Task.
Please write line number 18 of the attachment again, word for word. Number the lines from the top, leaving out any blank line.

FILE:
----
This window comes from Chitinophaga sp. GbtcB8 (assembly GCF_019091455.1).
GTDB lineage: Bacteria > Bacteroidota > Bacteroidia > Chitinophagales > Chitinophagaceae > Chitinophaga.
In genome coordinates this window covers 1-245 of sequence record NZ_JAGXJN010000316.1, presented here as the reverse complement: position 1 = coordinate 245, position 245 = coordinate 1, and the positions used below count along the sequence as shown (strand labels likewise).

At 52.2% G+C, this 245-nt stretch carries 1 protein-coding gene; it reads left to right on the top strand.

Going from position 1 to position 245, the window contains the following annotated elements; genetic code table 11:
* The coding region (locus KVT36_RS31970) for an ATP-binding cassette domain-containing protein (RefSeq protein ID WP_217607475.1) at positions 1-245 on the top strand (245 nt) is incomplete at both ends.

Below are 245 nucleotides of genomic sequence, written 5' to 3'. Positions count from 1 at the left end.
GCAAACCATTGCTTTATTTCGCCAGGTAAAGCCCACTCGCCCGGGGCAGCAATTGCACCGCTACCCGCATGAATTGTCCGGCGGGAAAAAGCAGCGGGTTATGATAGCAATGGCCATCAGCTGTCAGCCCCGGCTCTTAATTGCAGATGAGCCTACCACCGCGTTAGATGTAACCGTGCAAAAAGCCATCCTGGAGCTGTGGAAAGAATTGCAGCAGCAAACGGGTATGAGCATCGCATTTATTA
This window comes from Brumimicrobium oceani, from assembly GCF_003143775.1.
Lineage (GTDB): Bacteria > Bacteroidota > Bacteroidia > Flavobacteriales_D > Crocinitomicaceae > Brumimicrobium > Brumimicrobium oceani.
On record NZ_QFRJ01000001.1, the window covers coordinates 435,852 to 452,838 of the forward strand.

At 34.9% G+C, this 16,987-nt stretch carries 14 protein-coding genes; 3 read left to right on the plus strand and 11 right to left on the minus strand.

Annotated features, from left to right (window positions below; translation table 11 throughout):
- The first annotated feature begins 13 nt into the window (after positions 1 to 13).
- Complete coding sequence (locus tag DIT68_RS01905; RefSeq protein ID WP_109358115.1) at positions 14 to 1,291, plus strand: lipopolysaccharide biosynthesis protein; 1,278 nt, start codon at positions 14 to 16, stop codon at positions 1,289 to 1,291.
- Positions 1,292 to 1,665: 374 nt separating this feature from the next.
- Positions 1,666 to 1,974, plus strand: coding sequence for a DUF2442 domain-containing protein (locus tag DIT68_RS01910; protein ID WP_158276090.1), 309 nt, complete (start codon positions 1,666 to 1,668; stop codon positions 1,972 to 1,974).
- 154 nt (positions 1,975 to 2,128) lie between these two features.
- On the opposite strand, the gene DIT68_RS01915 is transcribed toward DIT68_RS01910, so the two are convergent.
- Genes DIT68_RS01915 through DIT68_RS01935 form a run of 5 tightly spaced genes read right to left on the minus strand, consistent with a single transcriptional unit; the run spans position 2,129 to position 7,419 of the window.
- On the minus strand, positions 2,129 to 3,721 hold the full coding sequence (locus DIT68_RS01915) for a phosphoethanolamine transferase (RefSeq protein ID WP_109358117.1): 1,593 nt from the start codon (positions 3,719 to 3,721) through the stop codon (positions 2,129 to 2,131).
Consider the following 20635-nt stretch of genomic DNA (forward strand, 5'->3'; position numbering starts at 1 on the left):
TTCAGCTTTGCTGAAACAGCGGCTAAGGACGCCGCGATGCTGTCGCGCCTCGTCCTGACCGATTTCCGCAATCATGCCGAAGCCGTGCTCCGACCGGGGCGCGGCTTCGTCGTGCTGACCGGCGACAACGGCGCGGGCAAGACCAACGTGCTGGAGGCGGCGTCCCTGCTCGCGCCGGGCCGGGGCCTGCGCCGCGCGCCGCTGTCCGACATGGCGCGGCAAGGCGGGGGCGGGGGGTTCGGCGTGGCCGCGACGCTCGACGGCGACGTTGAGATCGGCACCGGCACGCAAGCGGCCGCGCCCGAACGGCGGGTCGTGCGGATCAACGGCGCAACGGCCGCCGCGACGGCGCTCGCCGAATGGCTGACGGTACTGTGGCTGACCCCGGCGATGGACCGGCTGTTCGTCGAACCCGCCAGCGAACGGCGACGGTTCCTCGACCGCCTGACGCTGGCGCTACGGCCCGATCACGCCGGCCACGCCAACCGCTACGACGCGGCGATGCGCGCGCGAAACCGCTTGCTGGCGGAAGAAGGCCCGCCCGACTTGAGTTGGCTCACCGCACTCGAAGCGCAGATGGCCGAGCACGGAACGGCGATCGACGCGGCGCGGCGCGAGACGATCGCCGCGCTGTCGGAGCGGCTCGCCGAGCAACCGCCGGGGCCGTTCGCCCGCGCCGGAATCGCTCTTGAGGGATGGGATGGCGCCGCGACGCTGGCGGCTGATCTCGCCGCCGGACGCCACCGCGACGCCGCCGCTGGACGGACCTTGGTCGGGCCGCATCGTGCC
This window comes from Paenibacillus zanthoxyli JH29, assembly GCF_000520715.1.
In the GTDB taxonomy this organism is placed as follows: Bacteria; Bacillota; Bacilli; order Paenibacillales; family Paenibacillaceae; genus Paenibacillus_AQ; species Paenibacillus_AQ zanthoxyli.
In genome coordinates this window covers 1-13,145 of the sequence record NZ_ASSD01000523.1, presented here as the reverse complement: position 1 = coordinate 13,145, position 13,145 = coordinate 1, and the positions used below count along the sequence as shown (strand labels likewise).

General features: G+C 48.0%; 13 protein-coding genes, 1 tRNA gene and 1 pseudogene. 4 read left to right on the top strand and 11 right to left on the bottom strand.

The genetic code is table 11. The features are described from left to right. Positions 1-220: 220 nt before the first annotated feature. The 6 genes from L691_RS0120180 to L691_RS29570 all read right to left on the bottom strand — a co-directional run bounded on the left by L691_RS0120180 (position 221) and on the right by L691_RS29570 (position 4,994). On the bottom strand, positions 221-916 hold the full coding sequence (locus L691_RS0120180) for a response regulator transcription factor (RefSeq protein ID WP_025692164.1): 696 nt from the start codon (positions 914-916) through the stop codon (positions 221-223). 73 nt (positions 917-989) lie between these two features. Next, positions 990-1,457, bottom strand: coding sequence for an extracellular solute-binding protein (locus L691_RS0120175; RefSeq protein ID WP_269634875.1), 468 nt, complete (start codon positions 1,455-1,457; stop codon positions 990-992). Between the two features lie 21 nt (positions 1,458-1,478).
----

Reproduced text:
- 154 nt (positions 1,975 to 2,128) lie between these two features.